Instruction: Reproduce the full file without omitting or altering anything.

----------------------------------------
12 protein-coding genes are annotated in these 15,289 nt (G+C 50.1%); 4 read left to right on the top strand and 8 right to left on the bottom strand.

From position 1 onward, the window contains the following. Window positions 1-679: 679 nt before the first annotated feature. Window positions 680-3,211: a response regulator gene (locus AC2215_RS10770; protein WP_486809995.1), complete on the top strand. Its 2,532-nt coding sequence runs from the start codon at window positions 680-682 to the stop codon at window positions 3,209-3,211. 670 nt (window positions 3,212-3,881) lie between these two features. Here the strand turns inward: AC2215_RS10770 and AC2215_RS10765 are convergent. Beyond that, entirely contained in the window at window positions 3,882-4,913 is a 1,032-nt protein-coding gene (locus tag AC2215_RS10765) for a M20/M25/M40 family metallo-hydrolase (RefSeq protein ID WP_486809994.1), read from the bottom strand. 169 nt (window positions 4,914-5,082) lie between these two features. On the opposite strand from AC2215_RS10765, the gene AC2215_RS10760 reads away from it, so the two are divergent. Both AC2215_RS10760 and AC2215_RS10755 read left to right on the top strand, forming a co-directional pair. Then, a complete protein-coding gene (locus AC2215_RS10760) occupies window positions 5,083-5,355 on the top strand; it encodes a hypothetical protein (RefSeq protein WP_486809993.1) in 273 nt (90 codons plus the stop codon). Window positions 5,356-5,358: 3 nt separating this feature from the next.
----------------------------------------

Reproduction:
12 protein-coding genes are annotated in these 15,289 nt (G+C 50.1%); 4 read left to right on the top strand and 8 right to left on the bottom strand.

From position 1 onward, the window contains the following. Window positions 1-679: 679 nt before the first annotated feature. Window positions 680-3,211: a response regulator gene (locus AC2215_RS10770; protein WP_486809995.1), complete on the top strand. Its 2,532-nt coding sequence runs from the start codon at window positions 680-682 to the stop codon at window positions 3,209-3,211. 670 nt (window positions 3,212-3,881) lie between these two features. Here the strand turns inward: AC2215_RS10770 and AC2215_RS10765 are convergent. Beyond that, entirely contained in the window at window positions 3,882-4,913 is a 1,032-nt protein-coding gene (locus tag AC2215_RS10765) for a M20/M25/M40 family metallo-hydrolase (RefSeq protein ID WP_486809994.1), read from the bottom strand. 169 nt (window positions 4,914-5,082) lie between these two features. On the opposite strand from AC2215_RS10765, the gene AC2215_RS10760 reads away from it, so the two are divergent. Both AC2215_RS10760 and AC2215_RS10755 read left to right on the top strand, forming a co-directional pair. Then, a complete protein-coding gene (locus AC2215_RS10760) occupies window positions 5,083-5,355 on the top strand; it encodes a hypothetical protein (RefSeq protein WP_486809993.1) in 273 nt (90 codons plus the stop codon). Window positions 5,356-5,358: 3 nt separating this feature from the next.